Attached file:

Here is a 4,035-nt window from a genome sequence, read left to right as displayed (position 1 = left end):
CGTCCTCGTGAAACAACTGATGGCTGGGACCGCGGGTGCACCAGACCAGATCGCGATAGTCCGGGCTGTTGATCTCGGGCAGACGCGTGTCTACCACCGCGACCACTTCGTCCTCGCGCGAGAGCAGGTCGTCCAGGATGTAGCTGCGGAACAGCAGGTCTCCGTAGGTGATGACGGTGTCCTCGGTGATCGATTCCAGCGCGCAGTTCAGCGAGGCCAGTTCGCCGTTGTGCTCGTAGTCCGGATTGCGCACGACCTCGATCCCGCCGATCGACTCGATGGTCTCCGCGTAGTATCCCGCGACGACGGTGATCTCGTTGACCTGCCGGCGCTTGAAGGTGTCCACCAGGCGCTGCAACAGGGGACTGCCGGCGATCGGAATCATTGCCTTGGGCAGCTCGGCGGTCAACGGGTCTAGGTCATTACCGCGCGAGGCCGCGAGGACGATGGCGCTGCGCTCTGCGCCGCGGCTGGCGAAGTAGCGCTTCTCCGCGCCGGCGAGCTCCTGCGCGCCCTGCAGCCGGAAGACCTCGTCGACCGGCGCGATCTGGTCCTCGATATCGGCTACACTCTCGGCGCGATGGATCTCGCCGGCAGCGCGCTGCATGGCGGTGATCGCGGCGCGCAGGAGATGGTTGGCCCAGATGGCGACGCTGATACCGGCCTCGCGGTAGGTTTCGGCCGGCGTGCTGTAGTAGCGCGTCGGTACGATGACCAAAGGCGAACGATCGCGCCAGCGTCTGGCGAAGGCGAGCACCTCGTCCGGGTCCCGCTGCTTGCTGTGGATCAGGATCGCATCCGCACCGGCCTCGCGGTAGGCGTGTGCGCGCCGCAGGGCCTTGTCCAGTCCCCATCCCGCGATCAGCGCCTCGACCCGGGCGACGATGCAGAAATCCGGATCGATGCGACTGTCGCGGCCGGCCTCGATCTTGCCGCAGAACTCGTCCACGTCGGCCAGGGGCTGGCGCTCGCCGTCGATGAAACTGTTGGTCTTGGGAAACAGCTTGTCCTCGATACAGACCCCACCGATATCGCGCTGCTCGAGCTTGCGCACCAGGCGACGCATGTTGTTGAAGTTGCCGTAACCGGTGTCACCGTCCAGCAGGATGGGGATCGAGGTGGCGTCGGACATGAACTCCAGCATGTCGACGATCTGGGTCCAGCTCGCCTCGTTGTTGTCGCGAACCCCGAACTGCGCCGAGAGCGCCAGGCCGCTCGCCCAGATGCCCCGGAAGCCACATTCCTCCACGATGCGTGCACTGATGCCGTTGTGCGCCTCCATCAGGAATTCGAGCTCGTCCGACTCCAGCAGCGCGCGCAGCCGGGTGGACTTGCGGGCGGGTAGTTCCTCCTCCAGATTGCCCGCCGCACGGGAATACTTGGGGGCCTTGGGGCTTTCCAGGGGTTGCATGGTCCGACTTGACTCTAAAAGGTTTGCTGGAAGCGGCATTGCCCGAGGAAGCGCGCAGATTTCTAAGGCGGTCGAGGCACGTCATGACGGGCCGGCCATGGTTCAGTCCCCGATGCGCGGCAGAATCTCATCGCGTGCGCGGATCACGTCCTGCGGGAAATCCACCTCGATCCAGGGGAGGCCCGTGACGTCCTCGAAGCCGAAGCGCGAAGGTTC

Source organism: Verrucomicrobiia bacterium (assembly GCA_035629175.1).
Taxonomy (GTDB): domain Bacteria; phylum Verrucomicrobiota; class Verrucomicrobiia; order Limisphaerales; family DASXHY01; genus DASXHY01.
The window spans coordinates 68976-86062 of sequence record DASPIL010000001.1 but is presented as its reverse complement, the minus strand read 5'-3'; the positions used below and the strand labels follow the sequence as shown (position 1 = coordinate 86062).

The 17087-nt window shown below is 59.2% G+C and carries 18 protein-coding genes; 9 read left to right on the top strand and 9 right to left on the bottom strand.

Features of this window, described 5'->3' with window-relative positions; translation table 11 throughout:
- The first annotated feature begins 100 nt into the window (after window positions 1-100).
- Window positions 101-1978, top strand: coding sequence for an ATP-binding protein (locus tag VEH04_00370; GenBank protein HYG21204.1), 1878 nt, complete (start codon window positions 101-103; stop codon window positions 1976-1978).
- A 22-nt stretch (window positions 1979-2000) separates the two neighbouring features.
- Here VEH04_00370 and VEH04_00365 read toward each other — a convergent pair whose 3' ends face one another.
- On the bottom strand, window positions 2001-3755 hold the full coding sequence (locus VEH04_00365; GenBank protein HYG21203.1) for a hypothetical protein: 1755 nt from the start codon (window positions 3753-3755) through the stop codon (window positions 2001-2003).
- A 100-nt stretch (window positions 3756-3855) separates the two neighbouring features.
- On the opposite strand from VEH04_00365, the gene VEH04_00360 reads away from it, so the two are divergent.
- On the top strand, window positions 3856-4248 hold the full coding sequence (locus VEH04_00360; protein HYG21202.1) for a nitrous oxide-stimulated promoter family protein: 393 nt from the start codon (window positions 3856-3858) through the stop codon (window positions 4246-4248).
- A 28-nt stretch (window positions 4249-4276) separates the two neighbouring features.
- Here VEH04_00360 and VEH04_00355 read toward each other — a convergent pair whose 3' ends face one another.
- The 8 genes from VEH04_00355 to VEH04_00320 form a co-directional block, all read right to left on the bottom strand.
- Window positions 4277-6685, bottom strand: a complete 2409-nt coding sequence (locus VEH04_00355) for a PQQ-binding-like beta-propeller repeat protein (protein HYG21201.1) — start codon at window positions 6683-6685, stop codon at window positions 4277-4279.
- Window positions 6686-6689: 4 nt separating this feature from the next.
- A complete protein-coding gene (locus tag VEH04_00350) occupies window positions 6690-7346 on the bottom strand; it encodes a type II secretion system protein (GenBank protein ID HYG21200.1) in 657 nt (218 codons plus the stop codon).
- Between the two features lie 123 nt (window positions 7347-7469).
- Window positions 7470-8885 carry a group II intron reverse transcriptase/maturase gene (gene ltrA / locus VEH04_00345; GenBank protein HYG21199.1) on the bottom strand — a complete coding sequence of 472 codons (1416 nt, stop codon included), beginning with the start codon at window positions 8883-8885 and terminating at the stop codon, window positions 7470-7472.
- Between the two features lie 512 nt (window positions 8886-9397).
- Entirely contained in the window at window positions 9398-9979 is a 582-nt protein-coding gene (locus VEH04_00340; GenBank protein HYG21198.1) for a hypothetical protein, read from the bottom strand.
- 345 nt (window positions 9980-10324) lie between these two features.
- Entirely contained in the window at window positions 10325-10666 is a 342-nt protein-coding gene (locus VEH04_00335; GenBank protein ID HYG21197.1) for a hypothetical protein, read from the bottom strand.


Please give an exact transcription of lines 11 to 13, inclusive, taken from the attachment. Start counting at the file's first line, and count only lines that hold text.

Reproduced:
- Here VEH04_00370 and VEH04_00365 read toward each other — a convergent pair whose 3' ends face one another.
- On the bottom strand, window positions 2001-3755 hold the full coding sequence (locus VEH04_00365; GenBank protein HYG21203.1) for a hypothetical protein: 1755 nt from the start codon (window positions 3753-3755) through the stop codon (window positions 2001-2003).
- A 100-nt stretch (window positions 3756-3855) separates the two neighbouring features.